84% of households in the UK are hoarding possessions that could be turned into donations for charities.
Although lockdown did spark a declutter frenzy, a recent survey by the British Heart Foundation has revealed that a vast amount of Brits are still holding onto unused items for various reasons.
The results showed that there are a range of contributing factors, with 37% of respondents admitting that they couldn’t be bothered to sift through old items, while 23% remain uncertain on how to donate. The hustle and bustle of everyday life is also a factor, as 15% of correspondents don’t have enough spare time to visit charity shops. The survey showed that the older the individual, the more items are hoarded. Those aged 74+ tend to hold on to unused items for nearly three years (33 months), while Gen Z (16-23) will get rid of them within a year. This is why the British Heart Foundation is using social media, and word of mouth, to emphasise just how beneficial decluttering can be.
Allison Swaine-Hughes, Retail Director at the BHF, explains:
“Charity shops are the perfect sustainable solution for decluttering. We help find a new home for your preloved treasures, whether it’s quality clothes you no longer wear, a unique piece of jewellery, a tablet, or exercise equipment. So, why not take on the British Heart Foundation’s Declutter Challenge this September and help support the 7.6 million people in the UK living with heart and circulatory diseases.”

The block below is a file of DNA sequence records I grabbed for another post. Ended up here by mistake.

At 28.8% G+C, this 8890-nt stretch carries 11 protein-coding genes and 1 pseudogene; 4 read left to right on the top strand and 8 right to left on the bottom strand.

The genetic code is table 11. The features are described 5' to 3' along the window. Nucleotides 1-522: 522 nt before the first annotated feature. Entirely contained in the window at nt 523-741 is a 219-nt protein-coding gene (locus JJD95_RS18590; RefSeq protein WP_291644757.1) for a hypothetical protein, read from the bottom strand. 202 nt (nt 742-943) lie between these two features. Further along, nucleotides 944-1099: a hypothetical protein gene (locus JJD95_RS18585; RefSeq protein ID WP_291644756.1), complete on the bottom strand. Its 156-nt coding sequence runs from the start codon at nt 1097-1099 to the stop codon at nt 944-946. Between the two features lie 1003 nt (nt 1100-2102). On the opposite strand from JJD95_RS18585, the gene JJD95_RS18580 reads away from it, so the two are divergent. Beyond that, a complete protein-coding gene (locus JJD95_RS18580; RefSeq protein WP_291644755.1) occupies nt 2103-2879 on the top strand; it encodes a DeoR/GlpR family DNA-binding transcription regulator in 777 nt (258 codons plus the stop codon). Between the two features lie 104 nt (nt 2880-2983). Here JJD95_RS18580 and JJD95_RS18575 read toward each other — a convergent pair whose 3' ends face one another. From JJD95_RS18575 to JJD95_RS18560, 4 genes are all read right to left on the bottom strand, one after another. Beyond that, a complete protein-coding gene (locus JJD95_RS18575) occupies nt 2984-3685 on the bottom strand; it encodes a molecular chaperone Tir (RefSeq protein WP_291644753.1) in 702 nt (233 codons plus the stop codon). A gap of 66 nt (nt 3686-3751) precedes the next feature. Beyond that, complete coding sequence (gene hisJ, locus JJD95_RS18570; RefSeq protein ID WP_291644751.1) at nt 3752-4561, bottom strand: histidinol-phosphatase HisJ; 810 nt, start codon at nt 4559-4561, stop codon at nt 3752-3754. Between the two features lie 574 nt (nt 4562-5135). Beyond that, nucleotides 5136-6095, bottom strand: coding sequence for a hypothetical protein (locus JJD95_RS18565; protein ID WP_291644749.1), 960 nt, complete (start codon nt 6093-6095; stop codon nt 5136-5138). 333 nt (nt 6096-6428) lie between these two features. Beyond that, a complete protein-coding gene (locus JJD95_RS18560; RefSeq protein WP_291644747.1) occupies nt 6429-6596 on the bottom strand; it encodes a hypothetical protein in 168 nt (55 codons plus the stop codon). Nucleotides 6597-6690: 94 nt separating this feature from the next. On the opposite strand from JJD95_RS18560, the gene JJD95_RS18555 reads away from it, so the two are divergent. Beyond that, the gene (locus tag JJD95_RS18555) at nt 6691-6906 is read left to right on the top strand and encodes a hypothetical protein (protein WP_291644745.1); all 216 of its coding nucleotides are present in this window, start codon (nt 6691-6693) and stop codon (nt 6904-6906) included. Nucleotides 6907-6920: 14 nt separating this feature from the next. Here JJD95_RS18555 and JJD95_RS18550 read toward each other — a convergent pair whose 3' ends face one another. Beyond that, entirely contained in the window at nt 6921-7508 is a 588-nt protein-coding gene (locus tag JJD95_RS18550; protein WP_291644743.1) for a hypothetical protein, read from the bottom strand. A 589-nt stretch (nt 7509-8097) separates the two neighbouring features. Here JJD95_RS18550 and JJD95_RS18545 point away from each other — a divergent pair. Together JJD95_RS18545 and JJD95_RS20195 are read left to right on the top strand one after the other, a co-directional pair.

The British Heart Foundation has made the donation process as simple and accessible as possible. The nation can donate by using a free postage or collection service or take items to their local store.
The Declutter Challenge also provides an opportunity for all charities to emphasise the importance of donating to their followers, whether that be by using social media or word of mouth. Donating not only helps charities and the environment simultaneously but allows households to declutter and turn an otherwise mundane task into a fundraising effort.